This is their second chance to book a ticket to France, having been held by Israel last month when a win was required. That was a very frustrating afternoon which emphasised their status as one of the most progressive nations in world football, with Israel paying them the respect of sitting back throughout and restricting them to very few chances.
Chris Coleman deserves immense credit for guiding his country to the brink of what looked little more than a pipedream just a little over a year ago, but Wales are now occupying the lofty heights of sixth in the FIFA world rankings and have a team spirit of the kind that is rarely seen at club level.
Even if Wales lose here and fail to get the job done, they have what looks a sure-fire insurance policy of a home fixture with minnows Andorra coming up on Tuesday. This has the makings of a tight clash, so may just be decided by a moment of quality from talisman Gareth Bale, who is among the leading scorers in Euro 2016 qualifying, aided by the support of the hardworking Hal Robson-Kanu.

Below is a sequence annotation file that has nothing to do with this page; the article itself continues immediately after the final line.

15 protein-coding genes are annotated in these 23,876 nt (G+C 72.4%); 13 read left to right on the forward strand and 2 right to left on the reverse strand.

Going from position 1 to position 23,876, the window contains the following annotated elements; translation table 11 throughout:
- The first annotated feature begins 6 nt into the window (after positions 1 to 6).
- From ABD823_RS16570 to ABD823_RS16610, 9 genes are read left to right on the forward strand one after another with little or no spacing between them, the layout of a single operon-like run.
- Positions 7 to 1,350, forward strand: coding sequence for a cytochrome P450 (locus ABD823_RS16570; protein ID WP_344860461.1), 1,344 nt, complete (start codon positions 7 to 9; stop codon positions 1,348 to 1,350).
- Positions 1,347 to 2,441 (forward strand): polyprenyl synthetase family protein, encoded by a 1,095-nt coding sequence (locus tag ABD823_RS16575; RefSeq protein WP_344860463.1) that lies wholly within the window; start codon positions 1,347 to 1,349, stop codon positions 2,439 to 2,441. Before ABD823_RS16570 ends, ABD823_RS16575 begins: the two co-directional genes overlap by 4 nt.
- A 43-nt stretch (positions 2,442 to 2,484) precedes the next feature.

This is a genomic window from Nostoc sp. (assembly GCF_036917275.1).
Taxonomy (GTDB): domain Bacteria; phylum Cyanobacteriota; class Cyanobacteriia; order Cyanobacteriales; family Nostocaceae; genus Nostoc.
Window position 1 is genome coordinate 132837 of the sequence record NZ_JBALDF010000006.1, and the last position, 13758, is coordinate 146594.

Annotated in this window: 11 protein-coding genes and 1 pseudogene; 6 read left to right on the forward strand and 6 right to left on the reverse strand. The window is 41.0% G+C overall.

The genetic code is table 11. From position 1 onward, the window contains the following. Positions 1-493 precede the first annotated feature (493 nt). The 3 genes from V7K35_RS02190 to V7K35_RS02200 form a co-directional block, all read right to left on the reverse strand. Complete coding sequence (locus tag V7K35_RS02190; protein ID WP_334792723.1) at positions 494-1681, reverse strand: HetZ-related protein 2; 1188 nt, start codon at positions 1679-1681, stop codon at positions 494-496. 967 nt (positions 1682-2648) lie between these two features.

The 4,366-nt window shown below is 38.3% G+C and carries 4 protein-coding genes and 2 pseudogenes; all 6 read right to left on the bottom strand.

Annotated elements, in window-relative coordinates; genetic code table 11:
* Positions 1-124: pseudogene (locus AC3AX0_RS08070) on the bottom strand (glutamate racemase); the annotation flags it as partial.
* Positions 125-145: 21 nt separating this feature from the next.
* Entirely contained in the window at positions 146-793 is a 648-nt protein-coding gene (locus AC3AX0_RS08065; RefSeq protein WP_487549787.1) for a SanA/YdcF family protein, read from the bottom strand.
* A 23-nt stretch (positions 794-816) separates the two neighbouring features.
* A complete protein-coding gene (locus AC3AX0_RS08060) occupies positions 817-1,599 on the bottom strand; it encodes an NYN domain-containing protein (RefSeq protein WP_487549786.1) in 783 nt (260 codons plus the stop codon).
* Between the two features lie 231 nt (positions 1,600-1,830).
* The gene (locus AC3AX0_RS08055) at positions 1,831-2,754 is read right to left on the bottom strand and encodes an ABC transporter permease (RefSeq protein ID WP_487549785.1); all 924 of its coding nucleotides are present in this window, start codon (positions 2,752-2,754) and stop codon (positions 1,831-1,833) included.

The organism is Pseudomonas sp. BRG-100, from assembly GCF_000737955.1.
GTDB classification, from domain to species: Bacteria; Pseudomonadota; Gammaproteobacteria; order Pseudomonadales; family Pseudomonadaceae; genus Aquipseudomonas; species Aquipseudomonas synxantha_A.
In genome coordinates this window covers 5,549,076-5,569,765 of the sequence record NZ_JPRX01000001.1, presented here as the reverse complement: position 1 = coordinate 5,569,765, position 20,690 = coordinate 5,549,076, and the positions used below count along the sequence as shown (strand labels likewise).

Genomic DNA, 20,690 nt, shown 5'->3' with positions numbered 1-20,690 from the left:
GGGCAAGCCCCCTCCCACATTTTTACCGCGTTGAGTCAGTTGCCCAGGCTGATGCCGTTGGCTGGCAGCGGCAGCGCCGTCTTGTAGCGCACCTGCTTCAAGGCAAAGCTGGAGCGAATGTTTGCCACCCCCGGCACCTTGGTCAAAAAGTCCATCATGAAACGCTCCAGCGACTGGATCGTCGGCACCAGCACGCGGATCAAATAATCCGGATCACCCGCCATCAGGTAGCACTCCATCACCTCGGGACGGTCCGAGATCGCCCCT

The reverse match between these two sides a year ago was an entertaining clash and an intriguing physical match-up which ended goalless. As they were back then, Miralem Pjanic and Edin Dzeko will carry the most threat to the Welsh defence. They have helped Roma to fourth in Serie A, but will be disappointed by their efforts to help their national side reach a second successive major tournament.
Bosnia, who performed well at the World Cup despite going out at the group stage, have suffered something of a hangover and really need two big performances if they are to catch Israel for third place and a play-off spot. The gap currently stands at two points, which means maximum points from this and their game on Monday is the only thing that will give them any realistic hope.
There has been some anxiety over Bale’s fitness, but he has shaken off a calf problem and will be fit. For Bosnia, they will have to make do without the presence of combative midfielder Muhamed Besic, who is suspended.